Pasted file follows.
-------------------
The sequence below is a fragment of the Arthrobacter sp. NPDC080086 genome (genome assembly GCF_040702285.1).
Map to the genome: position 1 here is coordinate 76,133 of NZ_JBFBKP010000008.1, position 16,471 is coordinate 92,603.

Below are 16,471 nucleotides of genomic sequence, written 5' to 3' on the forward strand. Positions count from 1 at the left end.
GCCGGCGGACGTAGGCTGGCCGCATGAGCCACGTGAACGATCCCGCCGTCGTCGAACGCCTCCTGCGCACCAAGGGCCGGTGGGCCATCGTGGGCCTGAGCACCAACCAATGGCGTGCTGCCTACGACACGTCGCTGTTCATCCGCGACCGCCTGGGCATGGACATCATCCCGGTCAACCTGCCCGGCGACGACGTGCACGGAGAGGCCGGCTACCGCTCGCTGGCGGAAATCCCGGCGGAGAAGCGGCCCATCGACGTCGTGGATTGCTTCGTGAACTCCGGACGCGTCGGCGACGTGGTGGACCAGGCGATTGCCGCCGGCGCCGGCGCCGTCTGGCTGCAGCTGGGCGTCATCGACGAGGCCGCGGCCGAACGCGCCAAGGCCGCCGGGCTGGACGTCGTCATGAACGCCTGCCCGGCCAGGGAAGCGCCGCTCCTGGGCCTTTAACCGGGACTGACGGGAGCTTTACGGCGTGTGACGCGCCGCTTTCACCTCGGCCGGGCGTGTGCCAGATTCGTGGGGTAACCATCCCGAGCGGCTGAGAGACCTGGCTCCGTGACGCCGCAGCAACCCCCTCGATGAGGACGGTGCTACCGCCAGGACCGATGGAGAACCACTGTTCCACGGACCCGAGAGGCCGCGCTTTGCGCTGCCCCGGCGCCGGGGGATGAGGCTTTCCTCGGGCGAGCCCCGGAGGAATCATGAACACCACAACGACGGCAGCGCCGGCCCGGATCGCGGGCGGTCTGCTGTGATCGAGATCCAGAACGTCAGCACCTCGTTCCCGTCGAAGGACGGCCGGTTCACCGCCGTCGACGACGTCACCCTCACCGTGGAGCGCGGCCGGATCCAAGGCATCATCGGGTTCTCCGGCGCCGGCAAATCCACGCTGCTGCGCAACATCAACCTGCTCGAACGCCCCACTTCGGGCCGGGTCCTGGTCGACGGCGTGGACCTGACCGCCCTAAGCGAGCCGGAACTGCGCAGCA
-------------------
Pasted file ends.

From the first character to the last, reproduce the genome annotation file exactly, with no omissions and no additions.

The sequence below is a fragment of the Arthrobacter sp. NPDC080086 genome (genome assembly GCF_040702285.1).
Map to the genome: position 1 here is coordinate 76,133 of NZ_JBFBKP010000008.1, position 16,471 is coordinate 92,603.

Below are 16,471 nucleotides of genomic sequence, written 5' to 3' on the forward strand. Positions count from 1 at the left end.
GCCGGCGGACGTAGGCTGGCCGCATGAGCCACGTGAACGATCCCGCCGTCGTCGAACGCCTCCTGCGCACCAAGGGCCGGTGGGCCATCGTGGGCCTGAGCACCAACCAATGGCGTGCTGCCTACGACACGTCGCTGTTCATCCGCGACCGCCTGGGCATGGACATCATCCCGGTCAACCTGCCCGGCGACGACGTGCACGGAGAGGCCGGCTACCGCTCGCTGGCGGAAATCCCGGCGGAGAAGCGGCCCATCGACGTCGTGGATTGCTTCGTGAACTCCGGACGCGTCGGCGACGTGGTGGACCAGGCGATTGCCGCCGGCGCCGGCGCCGTCTGGCTGCAGCTGGGCGTCATCGACGAGGCCGCGGCCGAACGCGCCAAGGCCGCCGGGCTGGACGTCGTCATGAACGCCTGCCCGGCCAGGGAAGCGCCGCTCCTGGGCCTTTAACCGGGACTGACGGGAGCTTTACGGCGTGTGACGCGCCGCTTTCACCTCGGCCGGGCGTGTGCCAGATTCGTGGGGTAACCATCCCGAGCGGCTGAGAGACCTGGCTCCGTGACGCCGCAGCAACCCCCTCGATGAGGACGGTGCTACCGCCAGGACCGATGGAGAACCACTGTTCCACGGACCCGAGAGGCCGCGCTTTGCGCTGCCCCGGCGCCGGGGGATGAGGCTTTCCTCGGGCGAGCCCCGGAGGAATCATGAACACCACAACGACGGCAGCGCCGGCCCGGATCGCGGGCGGTCTGCTGTGATCGAGATCCAGAACGTCAGCACCTCGTTCCCGTCGAAGGACGGCCGGTTCACCGCCGTCGACGACGTCACCCTCACCGTGGAGCGCGGCCGGATCCAAGGCATCATCGGGTTCTCCGGCGCCGGCAAATCCACGCTGCTGCGCAACATCAACCTGCTCGAACGCCCCACTTCGGGCCGGGTCCTGGTCGACGGCGTGGACCTGACCGCCCTAAGCGAGCCGGAACTGCGCAGCA